Recent converts to Sony mirrorless cameras will find that there are a lot of incredibly powerful features. As you start using the camera, there will be some differences from the look and feel of your old DSLR.
To make your transition from DSLR to Sony mirrorless camera a smooth one, we spoke with Sony’s Kenta Honjo to create a sort of Quick Start Guide. Kenta walks us through several menu controls and how to set them to make your new mirrorless camera feel more like your old DSLR. The Sony mirrorless cameras are incredibly customizable and as you get more accustomed to yours and you experiment with the menus, you’ll likely change many the settings to match how you shoot. This guide will get you up and running comfortably in short order.
Please note that depending on your camera model and firmware, the exact location of menu items will vary slightly.
Alpha Universe: Thanks for joining us, Kenta. All of the Sony mirrorless cameras have a lot of features and capabilities that you won’t find on a DSLR. For new converts to mirrorless from a DSLR, where should they start?
Kenta Honjo: The first thing I always tell photographers moving from a DSLR to mirrorless is you want to turn the Auto Review off. Under the Gear Menu, the menu item is Auto Review. By default, Auto Review is on and what that means is whenever you take a shot, it’s going to show you the image for 2 seconds in the viewfinder. As a DSLR user, you're not used to seeing playback in the viewfinder. It’s a very unnatural experience so I highly recommend turning that off. If you're used to looking at the LCD every time you shoot then you can consider keeping it on, but if you're the type of photographer that keeps on shooting with your eye at the viewfinder, then turn it off. So that's number one and that's probably the most important thing.
Alpha Universe: The electronic viewfinder itself is going to be new to a DSLR shooter coming to a Sony mirrorless camera. Can you describe the difference?
Kenta Honjo: When you pick up a mirrorless camera for the first time, you immediately notice the electronic viewfinder and the reason is: you're seeing live view which is different than the DSLR’s optical viewfinder experience. One of the advantages of having electronic viewfinder is that you're able to see the effects of camera adjustments live in the viewfinder. With a DSLR’s optical viewfinder, when you change your exposure, what you're seeing in the viewfinder doesn’t change because it’s collecting the available light at the maximum aperture for that lens. So even if you close down the aperture for the actual exposure, you can't see that in the frame. The EVF’s live view is a great feature, but if you’ve never really experienced it, it takes some getting used to.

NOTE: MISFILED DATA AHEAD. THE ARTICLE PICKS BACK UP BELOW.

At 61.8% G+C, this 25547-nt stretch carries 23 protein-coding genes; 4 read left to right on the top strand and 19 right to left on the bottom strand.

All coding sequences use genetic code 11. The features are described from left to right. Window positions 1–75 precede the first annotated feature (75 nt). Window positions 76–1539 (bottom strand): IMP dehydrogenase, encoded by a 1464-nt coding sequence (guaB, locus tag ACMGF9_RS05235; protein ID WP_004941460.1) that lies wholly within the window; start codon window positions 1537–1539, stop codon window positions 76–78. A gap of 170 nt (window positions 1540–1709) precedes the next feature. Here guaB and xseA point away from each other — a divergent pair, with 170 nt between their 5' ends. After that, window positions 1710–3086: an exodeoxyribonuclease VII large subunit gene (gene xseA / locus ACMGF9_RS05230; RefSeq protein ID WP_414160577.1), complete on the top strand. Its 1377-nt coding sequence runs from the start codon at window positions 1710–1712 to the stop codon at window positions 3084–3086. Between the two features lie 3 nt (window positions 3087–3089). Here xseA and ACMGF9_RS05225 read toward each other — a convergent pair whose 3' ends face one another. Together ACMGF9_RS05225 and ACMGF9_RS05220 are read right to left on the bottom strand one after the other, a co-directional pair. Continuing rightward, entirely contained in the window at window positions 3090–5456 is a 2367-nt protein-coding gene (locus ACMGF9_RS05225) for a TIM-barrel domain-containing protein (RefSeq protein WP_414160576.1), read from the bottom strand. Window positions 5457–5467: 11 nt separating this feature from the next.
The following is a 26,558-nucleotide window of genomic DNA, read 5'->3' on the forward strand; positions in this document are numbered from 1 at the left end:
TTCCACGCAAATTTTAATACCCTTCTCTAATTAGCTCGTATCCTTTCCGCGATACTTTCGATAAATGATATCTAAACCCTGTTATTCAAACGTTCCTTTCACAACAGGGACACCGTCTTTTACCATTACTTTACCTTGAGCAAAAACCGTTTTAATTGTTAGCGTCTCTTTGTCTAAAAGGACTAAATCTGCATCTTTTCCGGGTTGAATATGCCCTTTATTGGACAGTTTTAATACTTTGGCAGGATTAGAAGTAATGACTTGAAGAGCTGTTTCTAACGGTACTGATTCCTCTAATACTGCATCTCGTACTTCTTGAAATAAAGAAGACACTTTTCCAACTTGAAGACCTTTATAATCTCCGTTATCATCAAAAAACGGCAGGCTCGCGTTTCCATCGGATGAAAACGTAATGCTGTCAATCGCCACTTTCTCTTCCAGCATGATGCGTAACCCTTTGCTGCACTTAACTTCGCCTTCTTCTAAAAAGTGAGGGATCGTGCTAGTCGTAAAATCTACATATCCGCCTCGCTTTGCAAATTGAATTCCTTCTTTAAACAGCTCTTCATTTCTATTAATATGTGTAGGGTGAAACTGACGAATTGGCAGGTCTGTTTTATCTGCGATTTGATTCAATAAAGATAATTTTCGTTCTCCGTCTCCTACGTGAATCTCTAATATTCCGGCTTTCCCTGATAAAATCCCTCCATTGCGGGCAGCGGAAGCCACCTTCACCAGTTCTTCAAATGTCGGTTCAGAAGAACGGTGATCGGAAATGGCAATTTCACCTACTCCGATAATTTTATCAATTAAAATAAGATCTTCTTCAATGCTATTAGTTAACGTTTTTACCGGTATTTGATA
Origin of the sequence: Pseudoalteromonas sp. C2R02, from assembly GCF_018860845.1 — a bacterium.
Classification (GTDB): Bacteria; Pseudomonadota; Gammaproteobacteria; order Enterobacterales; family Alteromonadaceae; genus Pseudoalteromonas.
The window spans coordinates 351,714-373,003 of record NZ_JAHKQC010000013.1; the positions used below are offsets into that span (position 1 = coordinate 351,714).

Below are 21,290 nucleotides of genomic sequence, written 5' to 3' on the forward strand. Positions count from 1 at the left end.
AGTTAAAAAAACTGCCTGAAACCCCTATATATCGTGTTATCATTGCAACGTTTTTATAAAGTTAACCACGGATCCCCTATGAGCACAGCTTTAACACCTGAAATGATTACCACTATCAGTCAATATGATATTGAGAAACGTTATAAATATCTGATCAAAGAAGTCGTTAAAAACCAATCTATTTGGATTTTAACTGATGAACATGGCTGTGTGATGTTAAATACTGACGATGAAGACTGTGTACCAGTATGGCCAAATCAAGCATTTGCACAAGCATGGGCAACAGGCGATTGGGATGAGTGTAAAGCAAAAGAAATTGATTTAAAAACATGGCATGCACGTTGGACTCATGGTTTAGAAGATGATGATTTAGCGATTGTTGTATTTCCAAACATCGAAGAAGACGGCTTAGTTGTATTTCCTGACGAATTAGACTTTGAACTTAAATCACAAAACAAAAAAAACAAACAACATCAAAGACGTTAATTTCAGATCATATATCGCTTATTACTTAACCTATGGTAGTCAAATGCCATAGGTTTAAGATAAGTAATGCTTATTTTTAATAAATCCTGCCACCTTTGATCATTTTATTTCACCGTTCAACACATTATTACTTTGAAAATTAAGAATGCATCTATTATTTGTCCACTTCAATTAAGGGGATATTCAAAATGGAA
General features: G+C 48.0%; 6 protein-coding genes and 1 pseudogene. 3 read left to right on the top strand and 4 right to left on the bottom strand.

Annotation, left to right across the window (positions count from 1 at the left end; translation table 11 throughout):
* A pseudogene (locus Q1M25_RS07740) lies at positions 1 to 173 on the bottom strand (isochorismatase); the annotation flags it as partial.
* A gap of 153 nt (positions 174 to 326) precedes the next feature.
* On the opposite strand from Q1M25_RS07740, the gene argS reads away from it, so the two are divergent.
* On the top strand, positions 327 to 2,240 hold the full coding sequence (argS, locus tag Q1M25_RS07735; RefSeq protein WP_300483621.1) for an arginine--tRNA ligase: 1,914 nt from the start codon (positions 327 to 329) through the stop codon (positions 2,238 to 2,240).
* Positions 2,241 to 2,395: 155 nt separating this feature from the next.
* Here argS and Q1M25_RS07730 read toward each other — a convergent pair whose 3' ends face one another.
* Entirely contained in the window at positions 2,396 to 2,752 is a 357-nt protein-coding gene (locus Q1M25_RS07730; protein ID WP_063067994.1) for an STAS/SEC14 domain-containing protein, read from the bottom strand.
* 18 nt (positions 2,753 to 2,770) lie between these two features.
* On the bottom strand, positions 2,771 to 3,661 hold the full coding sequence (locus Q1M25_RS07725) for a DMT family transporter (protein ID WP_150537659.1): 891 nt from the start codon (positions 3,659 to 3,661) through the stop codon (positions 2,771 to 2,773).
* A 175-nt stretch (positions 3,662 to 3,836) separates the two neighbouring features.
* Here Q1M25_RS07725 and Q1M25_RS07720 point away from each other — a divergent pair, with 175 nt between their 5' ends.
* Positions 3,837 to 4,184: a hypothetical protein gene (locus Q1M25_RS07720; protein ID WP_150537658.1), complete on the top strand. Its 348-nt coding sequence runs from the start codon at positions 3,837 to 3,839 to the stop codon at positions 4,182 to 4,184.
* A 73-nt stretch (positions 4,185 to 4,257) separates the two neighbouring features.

Alpha Universe: How do you suggest new mirrorless users tune the AF system?
Kenta Honjo: Photographers coming from DSLR systems might not be used to the AF system working on demand. On Sony cameras, by default the AF system is going to try to react as fast as possible so sometimes it’s going to move the AF when you're not actually half pressing the shutter button. Coming from a DSLR, you might want to turn that Pre-AF off. It’s under the Gear Menu. Set Pre-AF to off. That also conserves a little bit of battery power. Although I’m an experienced Sony mirrorless camera user, I tend to turn off Pre AF myself because I like to be in more direct control of the camera.
Setting Back Button & AEL Button
Alpha Universe: What about Back Button AF?
Kenta Honjo: Yes, a lot of Canon and Nikon users really rely on back button AF. Sony cameras by default have the AF activation as the half press on the shutter button and the back button as AF/MF, but you can change that. What I suggest you do is customize the AEL and AF/MF switch and button. Go into the menu and set it so that the AF/MF button is AF on. A lot of people like that, especially for shooting sports.
To customize the AEL and AF/MF switch and the AF/MF button, go to the Gear Menu and look for the Custom Key Settings. You’ll find the AEL Button and AF/MF Button settings here.
What I recommend is to set AF/MF Button to be Back Button AF and set AEL to be Eye-AF. This is up to your personal preference. AEL can be really useful so you might want to keep it as exposure lock.
Note, once you’ve assigned Back Button AF to the AF/MF button, you’ll want to disassociate the AF activation with the half press of the shutter button. To do that, go to Gear Menu to find the AF W/Shutter option, and turn that off.
Alpha Universe: You mentioned Eye-AF. A lot of people set Eye-AF on the Center Button. Why do you suggest programing Eye AF on the AEL Button?
Kenta Honjo: The reason why is because a lot of photographers probably won’t use Eye-AF all the time. Its only for certain situations while the Center Button is really useful to change the AF points quickly, so I tend to separate that out. But it’s up the photographer because if you don’t use Back Button AF, then you can always set AF as the half press on the shutter button and Eye-AF on the Back Button.
You can hear more from Sony's Kenta Honjo in the Alpha Universe Podcast where he's a frequent guest in the Tech Talk segment.